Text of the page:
(CN) — A United Nations program aimed at eliminating HIV/AIDS released a report Monday showing that the global response to the epidemic has fallen far short of goals set for 2020, in large part due to the coronavirus pandemic.
“Like the HIV epidemic before it, the Covid-19 pandemic is exposing our world’s fragilities — including persistent economic and social inequalities and woefully inadequate investments in public health,” U.N. Secretary-General António Guterres wrote at the start of the 384-page report. “In many parts of the world, Covid-19 is colliding with the ongoing HIV epidemic.”
In 2016, the U.N. General Assembly resolved to end AIDS by 2030, setting goals to reduce HIV infections and AIDS-related deaths and improve treatment globally by 2020. But every one of those targets will be missed due to uneven progress, according to the report from the Joint United Nations Programme on HIV/AIDS, or UNAIDS.
The Covid-19 pandemic is directly to blame for some of these obstacles. International freight transport has slowed, for instance, interrupting global medical supply chains and delaying the delivery of HIV medications.
UNAIDS predicts that 500,000 people may unnecessarily die of AIDS-related illnesses in sub-Saharan Africa alone by the end of 2021 if global medical supply chains faced total disruption for six months.
Other factors, such as gendered violence, have contributed to the HIV/AIDS epidemic. The hundreds of millions of women who are sexually violated by an intimate partner each year are 1.5 times more likely to get HIV than women who do not experience this abuse, according to UNAIDS Executive Director Winnie Byanyima.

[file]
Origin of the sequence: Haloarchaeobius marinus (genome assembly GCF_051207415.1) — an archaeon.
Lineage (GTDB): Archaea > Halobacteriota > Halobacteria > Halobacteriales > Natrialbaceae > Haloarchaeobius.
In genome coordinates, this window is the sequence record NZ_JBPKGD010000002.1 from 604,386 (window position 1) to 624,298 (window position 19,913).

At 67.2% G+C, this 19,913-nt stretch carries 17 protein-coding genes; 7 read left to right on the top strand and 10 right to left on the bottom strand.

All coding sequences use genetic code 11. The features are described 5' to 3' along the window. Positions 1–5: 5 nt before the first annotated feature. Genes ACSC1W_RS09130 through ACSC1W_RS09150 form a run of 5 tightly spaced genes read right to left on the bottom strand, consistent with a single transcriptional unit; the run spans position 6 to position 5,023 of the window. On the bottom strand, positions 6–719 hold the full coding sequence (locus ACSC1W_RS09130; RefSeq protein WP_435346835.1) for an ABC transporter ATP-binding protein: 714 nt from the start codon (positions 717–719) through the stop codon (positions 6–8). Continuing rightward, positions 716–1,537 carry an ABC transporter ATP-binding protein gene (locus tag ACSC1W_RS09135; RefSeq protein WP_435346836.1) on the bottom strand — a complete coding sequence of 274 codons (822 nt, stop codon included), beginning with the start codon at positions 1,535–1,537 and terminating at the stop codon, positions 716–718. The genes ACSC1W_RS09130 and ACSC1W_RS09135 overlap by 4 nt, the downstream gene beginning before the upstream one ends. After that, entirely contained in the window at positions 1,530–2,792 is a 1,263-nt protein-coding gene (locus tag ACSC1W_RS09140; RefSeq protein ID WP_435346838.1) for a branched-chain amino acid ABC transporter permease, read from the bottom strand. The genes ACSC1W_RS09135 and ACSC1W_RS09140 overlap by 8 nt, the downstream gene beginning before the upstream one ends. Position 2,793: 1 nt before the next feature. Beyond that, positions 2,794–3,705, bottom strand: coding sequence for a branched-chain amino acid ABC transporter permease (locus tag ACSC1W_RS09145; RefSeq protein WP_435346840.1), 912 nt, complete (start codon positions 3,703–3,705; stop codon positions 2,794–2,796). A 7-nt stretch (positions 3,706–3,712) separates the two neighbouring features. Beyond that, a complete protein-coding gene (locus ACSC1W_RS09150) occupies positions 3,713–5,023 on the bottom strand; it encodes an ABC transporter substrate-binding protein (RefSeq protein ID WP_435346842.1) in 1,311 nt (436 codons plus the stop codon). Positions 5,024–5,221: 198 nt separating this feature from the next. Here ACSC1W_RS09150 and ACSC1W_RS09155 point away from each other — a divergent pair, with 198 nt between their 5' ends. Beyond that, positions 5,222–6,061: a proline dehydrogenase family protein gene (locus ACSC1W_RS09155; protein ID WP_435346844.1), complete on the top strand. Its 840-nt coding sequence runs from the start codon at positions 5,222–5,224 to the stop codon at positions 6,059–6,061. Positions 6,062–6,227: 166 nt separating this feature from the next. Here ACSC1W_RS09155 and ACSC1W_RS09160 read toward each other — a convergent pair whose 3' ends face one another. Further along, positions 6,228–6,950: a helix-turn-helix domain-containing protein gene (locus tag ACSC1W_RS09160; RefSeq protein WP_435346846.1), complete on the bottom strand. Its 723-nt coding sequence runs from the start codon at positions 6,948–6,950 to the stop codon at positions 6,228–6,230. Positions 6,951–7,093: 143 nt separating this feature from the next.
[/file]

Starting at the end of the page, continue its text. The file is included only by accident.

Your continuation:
“Among marginalized groups, a high prevalence of violence is also linked with higher rates of HIV infection,” Byanyima wrote in the report. “Female sex workers have a 30-times greater risk of acquiring HIV than the general population.”
Gay and transgender people, migrants and people who use drugs also face heightened risk of HIV infection, Byanyima added. UNAIDS data from 46 sub-Saharan African nations also suggests a correlation between income inequality and HIV prevalence.
The Covid-19 crisis has only intensified these underlying, structural contributors, sometimes in surprising ways. School closures, for instance, make it more likely for young women to suffer gendered violence, teenage pregnancy and other forms of exploitation that are risk factors for HIV infection.
UNAIDS found that overwhelmed health systems, reduced condom production and distribution, strained HIV testing and treatment facilities, and other factors have combined to negatively affect the global HIV/AIDS response.
The risks run the other way too. People with HIV are more likely to face Covid-19’s deadliest complications, regardless of viral suppression, according to the report.
Governments have reduced funding for HIV responses since 2017, resulting in 3.5 million more HIV infections and 820,000 more AIDS-related deaths between 2015 and 2020 than UNAIDS had aimed for.
One of the goals for 2020 was to ensure that 90% of people living with HIV knew their status, that 90% of those who knew their status received treatments, and that 90% of those on treatment saw their viral loads — the amount of HIV cells in a milliliter of blood — suppressed to low levels. Fourteen countries had reached this target at 2019’s end.